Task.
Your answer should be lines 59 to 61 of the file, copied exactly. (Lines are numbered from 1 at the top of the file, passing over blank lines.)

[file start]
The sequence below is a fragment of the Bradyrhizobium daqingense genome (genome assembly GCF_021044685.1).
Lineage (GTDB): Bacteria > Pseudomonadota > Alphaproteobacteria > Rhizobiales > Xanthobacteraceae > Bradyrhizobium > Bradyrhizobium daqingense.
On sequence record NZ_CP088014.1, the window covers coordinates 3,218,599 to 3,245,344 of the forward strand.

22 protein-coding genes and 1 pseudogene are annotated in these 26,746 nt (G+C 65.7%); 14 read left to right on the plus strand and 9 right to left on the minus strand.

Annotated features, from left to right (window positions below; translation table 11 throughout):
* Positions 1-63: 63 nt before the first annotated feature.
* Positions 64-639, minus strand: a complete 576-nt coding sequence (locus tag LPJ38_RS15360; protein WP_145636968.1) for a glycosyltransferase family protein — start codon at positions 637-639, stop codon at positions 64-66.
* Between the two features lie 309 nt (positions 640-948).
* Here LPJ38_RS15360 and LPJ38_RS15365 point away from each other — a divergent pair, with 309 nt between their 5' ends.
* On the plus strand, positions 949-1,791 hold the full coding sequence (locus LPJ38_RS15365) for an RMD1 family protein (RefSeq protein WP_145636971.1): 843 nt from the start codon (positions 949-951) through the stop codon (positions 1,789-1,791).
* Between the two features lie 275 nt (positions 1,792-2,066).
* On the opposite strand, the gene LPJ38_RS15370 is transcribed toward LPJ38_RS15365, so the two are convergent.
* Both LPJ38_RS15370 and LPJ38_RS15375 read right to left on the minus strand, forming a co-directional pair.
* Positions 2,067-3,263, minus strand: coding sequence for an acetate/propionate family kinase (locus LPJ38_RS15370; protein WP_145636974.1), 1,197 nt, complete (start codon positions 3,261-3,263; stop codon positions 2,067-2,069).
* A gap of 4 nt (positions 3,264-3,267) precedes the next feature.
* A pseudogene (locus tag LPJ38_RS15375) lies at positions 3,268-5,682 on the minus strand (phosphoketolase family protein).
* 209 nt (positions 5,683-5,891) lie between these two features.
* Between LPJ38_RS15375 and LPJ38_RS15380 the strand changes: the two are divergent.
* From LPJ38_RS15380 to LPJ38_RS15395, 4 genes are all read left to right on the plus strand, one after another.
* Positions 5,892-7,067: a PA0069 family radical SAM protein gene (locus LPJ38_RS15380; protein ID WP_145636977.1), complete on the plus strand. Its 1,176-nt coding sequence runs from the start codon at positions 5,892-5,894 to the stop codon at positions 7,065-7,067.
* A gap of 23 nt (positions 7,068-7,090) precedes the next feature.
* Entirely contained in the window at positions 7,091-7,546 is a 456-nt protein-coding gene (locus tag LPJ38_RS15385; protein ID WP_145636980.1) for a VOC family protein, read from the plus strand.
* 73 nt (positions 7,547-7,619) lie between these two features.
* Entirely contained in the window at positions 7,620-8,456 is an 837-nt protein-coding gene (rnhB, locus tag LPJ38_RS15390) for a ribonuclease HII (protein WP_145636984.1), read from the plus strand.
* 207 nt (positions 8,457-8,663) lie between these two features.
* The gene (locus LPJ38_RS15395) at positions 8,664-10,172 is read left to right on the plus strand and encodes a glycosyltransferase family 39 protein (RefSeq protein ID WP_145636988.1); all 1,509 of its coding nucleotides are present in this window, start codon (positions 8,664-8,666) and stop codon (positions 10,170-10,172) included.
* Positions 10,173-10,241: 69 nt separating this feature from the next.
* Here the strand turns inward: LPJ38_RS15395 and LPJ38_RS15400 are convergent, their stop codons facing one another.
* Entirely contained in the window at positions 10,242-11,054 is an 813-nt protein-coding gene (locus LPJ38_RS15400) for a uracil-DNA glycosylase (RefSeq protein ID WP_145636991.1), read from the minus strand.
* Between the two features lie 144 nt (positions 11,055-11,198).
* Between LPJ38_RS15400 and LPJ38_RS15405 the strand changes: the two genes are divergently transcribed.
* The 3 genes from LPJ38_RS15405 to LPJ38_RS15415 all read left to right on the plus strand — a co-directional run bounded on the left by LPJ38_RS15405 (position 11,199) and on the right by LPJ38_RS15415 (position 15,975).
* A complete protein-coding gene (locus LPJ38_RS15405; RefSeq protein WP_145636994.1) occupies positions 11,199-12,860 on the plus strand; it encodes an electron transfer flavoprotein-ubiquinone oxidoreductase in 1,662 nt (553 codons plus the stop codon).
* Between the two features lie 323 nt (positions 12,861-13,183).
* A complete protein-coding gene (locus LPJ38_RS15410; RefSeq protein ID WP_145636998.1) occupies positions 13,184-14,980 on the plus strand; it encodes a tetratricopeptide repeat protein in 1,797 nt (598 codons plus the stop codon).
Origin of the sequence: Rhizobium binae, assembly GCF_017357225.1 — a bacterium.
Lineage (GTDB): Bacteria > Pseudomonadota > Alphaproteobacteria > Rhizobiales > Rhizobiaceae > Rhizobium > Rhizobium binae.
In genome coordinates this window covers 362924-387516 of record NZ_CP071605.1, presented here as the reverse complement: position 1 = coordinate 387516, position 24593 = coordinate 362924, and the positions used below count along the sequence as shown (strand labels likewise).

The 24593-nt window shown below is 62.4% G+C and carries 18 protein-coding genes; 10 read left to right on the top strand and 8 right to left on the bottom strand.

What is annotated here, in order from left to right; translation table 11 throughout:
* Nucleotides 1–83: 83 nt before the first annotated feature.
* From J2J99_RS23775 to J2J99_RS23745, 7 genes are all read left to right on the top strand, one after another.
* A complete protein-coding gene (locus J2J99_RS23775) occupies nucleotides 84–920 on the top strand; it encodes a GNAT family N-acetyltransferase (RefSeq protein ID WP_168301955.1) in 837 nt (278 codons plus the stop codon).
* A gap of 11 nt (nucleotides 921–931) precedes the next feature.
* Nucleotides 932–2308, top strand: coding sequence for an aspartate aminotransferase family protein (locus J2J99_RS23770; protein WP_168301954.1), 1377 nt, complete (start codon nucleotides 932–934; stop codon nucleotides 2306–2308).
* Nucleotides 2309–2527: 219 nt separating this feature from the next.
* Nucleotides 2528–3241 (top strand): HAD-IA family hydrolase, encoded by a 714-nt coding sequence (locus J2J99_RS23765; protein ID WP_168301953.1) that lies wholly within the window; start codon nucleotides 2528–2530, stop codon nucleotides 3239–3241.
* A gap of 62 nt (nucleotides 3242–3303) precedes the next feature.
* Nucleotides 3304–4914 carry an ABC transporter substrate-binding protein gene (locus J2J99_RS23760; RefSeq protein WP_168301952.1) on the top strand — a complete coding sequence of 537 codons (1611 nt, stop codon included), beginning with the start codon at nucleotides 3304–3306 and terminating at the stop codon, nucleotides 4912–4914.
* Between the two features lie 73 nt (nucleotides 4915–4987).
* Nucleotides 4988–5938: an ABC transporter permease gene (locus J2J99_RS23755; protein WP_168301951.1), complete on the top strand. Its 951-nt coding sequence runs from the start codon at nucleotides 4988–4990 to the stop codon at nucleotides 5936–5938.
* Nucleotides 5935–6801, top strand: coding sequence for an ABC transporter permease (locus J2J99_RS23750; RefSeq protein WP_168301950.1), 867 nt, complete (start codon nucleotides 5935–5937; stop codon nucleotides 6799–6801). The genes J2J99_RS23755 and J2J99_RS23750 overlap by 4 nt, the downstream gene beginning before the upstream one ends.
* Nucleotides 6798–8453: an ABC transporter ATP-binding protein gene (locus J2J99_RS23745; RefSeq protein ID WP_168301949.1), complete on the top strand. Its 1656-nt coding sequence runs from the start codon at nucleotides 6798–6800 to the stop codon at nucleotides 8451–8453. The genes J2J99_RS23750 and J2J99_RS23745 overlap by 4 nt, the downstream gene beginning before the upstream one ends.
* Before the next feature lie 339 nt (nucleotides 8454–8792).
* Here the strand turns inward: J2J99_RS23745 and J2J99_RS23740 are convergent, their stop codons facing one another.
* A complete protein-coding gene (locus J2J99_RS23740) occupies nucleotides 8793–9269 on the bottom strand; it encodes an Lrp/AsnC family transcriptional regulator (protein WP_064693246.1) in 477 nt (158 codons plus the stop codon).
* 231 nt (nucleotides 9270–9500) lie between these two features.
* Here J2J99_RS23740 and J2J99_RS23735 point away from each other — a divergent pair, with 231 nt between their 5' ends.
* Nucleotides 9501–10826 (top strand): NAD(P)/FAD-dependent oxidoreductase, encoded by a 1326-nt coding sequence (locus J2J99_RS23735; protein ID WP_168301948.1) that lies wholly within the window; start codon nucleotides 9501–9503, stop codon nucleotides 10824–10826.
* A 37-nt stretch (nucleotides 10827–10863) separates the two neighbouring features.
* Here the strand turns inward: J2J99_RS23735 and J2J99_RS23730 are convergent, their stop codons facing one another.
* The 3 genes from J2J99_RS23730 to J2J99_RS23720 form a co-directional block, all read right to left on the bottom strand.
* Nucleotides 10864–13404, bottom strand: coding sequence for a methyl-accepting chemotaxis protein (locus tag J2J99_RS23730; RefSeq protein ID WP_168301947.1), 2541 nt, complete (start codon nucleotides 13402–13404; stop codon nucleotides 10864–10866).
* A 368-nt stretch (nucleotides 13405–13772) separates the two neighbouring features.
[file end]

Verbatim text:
* Nucleotides 9501–10826 (top strand): NAD(P)/FAD-dependent oxidoreductase, encoded by a 1326-nt coding sequence (locus J2J99_RS23735; protein ID WP_168301948.1) that lies wholly within the window; start codon nucleotides 9501–9503, stop codon nucleotides 10824–10826.
* A 37-nt stretch (nucleotides 10827–10863) separates the two neighbouring features.
* Here the strand turns inward: J2J99_RS23735 and J2J99_RS23730 are convergent, their stop codons facing one another.